A new survey lists the top 10 most and least dangerous states in the United States for senior drivers, and the findings show a few surprises.
The survey, which was conducted by senior care resources company Caring.com, found that Rhode Island is the most dangerous state in the country for senior drivers. The result was quite surprising given that Rhode Island is the smallest U.S. state with a total area of 1,545 square miles.
On the other hand, New Mexico is the state with the least threat for senior drivers. This expansive state has a total land area of 121,589 square miles. It is the fifth largest state in the country.
According to the AAA Foundation for Traffic Safety, senior adults aged 65 and above will make up about 25 percent of all the American drivers by the year 2025. Given these estimates, the survey findings suggest this driving safety among senior drivers is a big issue.
In particular, senior drivers in Rhode Island accounted for approximately 35 percent of all the roadway deaths in 2014. But these senior adults only made up about 16 percent of the tiny state's population. This made them almost 19 percent more likely to die in a car accident than anticipated.
By analyzing each of the state's senior driving rules, the investigation found a link between rules and fatal car accidents. According to Caring.com's Chief Caring Expert Dayna Steele, the states with more stringent driving regulations have lesser car fatalities among the senior group.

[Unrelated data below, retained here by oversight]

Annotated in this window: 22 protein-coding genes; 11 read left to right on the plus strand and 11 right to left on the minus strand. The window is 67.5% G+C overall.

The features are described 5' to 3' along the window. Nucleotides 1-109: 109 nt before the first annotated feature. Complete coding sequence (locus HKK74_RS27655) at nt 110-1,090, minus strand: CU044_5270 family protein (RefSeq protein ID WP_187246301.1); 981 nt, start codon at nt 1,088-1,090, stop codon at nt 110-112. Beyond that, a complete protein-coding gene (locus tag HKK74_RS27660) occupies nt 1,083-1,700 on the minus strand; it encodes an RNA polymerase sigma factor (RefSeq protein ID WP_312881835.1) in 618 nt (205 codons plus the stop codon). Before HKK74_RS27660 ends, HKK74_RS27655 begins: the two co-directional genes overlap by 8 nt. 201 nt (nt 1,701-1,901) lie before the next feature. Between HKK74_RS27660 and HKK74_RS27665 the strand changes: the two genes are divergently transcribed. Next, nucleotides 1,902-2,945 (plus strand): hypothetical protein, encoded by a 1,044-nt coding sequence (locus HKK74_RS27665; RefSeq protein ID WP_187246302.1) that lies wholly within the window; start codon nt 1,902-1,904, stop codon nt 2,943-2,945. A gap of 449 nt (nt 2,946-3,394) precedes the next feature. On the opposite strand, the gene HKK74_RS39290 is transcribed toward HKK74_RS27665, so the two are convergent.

Likewise, the states with the less strict rules or even none at all appeared to have more roadway deaths among the said population group. These rules include vision tests, more regular renewal requirements for driving license and in-person training to name a few.
For instance, among the most dangerous states for senior drivers, six of them do not have driving rules for this particular group. These states included New York, Minnesota, Pennsylvania, Washington, New Jersey and Delaware. Among the 10 safest U.S. states for senior drivers, only two — Wyoming and Mississippi — do not have such regulations.
"Nationwide, suburban areas have struggled with aging populations — they're trying to adapt an old infrastructure to the new normal of a graying population," said Richard Murdocco, M.A., who writes about urban planning and land use.
For the survey, the researchers analyzed the number of above 65s in each state who were killed in roadway accidents. They then compared the statistics to the group's part of the state's population. The researchers used the 2014 car accident numbers from the U.S. Census Bureau population data and National Highway Traffic Safety Administration figures.